The latest film from legally troubled Polish directing legend Roman Polanski, The Ghost arrives on DVD and Blu-Ray today. Sensibly retitled as The Ghost Writer in the US to avoid disappointing horror fans, this is a bleak political thriller adapted from British author Robert Harris’ novel, placing a Blair-esque Prime Minister into a Hitchcockian world of deceit and suspense, with the ghost writer of his memoirs embroiled as a Hitchcockian “wrong man”. You only wish there were more Hitchcockian aspects to it.
Ewan McGregor leads as the unnamed ghost to Pierce Brosnan’s charismatic former Prime Minister Adam Lang. The writer is more used to glossy celebrity autobiographies than weighty political memoirs, and hopes to bring some spark to the book. He needn’t have worried, for all, as is so often the case in political thrillers, is not what it seems: the original ghost writer died in mysterious circumstances, Lang is accused of war crimes mid-writing, and some nefarious dealings with .
Polanski’s last film, 2005’s Oliver Twist, was an odd choice, a movie you’d lazily watch on a Sunday afternoon with your family, and so it’s refreshing to see him back on ground he was once celebrated for. In actuality, all the director gives you is a tantalising glimpse of what could have been – a hard-nosed, gripping human drama – without ever fully realising it.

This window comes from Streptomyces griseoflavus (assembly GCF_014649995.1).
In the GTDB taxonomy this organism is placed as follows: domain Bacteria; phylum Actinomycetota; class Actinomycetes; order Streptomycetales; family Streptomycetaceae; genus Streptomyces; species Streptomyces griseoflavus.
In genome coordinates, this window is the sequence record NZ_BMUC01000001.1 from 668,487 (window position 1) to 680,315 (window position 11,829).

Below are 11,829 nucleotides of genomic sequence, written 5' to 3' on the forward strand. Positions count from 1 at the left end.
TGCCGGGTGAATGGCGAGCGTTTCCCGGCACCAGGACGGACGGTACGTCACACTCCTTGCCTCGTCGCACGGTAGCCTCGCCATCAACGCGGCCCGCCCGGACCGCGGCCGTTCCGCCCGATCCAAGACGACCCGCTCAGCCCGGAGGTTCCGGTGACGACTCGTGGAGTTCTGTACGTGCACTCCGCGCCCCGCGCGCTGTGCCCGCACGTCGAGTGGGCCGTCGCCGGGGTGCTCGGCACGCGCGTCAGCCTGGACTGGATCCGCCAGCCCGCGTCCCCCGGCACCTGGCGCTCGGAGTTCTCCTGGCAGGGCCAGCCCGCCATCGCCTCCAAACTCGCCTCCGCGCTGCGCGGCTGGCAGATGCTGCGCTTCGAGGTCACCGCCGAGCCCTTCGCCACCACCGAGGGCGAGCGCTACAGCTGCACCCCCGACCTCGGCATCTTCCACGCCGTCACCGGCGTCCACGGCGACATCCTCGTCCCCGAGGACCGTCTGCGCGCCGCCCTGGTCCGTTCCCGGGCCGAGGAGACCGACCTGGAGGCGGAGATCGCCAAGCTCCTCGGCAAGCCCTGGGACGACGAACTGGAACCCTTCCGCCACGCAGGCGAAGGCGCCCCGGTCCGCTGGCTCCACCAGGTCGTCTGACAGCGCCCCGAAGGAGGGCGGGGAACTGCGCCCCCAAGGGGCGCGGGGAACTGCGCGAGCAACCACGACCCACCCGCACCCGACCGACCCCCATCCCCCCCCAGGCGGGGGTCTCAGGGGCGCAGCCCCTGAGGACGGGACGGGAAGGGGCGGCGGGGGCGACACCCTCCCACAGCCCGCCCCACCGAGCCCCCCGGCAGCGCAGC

The Ghost never quite hits the mark, and a DVD interview with Robert Harris perhaps explains it: his source novel is deliberately stark, dramatically speaking, unfolding almost like a stage play, saving any major drama for the final, genuinely thrilling act. It’s a tactic which is cinematically ill-advised. Unusually, the end of this film is better than the beginning, and the superb final conclusion – which differs from the book – was an idea Polanski dreamt up on set, a glimmer of his genius to end on.
But that still leaves us with an initial hour and a half of screen time which does little to thrill and much to bore. The material or cast is generally never strong enough to maintain a durable interest. A conspiratorial storyline is par for the political thriller course, and the allusions to the real life political counterparts do little to assuage any concerns that the twists and turns are a little absurd. (Spot the direct quote of Blair by Brosnan’s Lang when he grumbles, “I did what I thought was right!”)
And the acting is rarely impressive. McGregor, an actor whose career has been marred by many poor choices, is on better form than his usual but still sometimes feels wooden. And McGregor, Brosnan and Kim Cattrall effect some distractingly dodgy English accents throughout. Brosnan uses his same Americanised Irish he employed as Bond, slipping into a bizarre Churchill impression when talking to the media.
It’s Polanski’s best in years, yes, but still miles away from his best film, and still heavily overshadowed by the worrying allegations which swirl him and the number of filmmakers who, once influenced by him, have now overtaken him. Only occasionally, such as the masterful final shot as the pages of a manuscript flurry down a London street, do we get an inkling of the filmmaker there once was.